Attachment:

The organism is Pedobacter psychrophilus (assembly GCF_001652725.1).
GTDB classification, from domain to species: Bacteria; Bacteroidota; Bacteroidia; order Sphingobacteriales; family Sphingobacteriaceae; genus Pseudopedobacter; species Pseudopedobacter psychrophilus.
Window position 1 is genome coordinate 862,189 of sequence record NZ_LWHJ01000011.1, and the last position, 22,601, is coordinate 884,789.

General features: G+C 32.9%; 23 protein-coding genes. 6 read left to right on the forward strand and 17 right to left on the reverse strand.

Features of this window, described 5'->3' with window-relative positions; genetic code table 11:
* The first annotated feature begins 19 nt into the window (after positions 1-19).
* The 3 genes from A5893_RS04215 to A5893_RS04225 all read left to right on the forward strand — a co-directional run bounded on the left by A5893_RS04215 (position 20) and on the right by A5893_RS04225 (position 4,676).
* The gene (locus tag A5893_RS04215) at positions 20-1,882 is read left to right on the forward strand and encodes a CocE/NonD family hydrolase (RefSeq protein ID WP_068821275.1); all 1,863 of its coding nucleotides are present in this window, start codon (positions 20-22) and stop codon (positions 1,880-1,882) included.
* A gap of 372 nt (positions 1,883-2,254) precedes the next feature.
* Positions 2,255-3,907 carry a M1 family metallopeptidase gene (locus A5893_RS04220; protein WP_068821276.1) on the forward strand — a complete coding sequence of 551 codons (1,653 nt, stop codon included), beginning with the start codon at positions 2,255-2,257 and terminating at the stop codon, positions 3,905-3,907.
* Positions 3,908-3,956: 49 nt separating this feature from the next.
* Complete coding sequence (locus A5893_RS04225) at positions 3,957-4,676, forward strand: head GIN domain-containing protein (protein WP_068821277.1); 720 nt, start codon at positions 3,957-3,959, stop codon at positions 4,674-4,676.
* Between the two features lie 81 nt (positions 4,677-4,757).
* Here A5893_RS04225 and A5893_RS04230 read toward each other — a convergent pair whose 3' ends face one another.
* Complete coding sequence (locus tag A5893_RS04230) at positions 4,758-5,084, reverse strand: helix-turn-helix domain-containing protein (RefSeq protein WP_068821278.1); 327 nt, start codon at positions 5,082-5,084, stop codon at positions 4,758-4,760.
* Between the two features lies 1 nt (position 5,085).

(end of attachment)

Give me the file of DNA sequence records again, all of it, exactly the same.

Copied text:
The organism is Pedobacter psychrophilus (assembly GCF_001652725.1).
GTDB classification, from domain to species: Bacteria; Bacteroidota; Bacteroidia; order Sphingobacteriales; family Sphingobacteriaceae; genus Pseudopedobacter; species Pseudopedobacter psychrophilus.
Window position 1 is genome coordinate 862,189 of sequence record NZ_LWHJ01000011.1, and the last position, 22,601, is coordinate 884,789.

General features: G+C 32.9%; 23 protein-coding genes. 6 read left to right on the forward strand and 17 right to left on the reverse strand.

Features of this window, described 5'->3' with window-relative positions; genetic code table 11:
* The first annotated feature begins 19 nt into the window (after positions 1-19).
* The 3 genes from A5893_RS04215 to A5893_RS04225 all read left to right on the forward strand — a co-directional run bounded on the left by A5893_RS04215 (position 20) and on the right by A5893_RS04225 (position 4,676).
* The gene (locus tag A5893_RS04215) at positions 20-1,882 is read left to right on the forward strand and encodes a CocE/NonD family hydrolase (RefSeq protein ID WP_068821275.1); all 1,863 of its coding nucleotides are present in this window, start codon (positions 20-22) and stop codon (positions 1,880-1,882) included.
* A gap of 372 nt (positions 1,883-2,254) precedes the next feature.
* Positions 2,255-3,907 carry a M1 family metallopeptidase gene (locus A5893_RS04220; protein WP_068821276.1) on the forward strand — a complete coding sequence of 551 codons (1,653 nt, stop codon included), beginning with the start codon at positions 2,255-2,257 and terminating at the stop codon, positions 3,905-3,907.
* Positions 3,908-3,956: 49 nt separating this feature from the next.
* Complete coding sequence (locus A5893_RS04225) at positions 3,957-4,676, forward strand: head GIN domain-containing protein (protein WP_068821277.1); 720 nt, start codon at positions 3,957-3,959, stop codon at positions 4,674-4,676.
* Between the two features lie 81 nt (positions 4,677-4,757).
* Here A5893_RS04225 and A5893_RS04230 read toward each other — a convergent pair whose 3' ends face one another.
* Complete coding sequence (locus tag A5893_RS04230) at positions 4,758-5,084, reverse strand: helix-turn-helix domain-containing protein (RefSeq protein WP_068821278.1); 327 nt, start codon at positions 5,082-5,084, stop codon at positions 4,758-4,760.
* Between the two features lies 1 nt (position 5,085).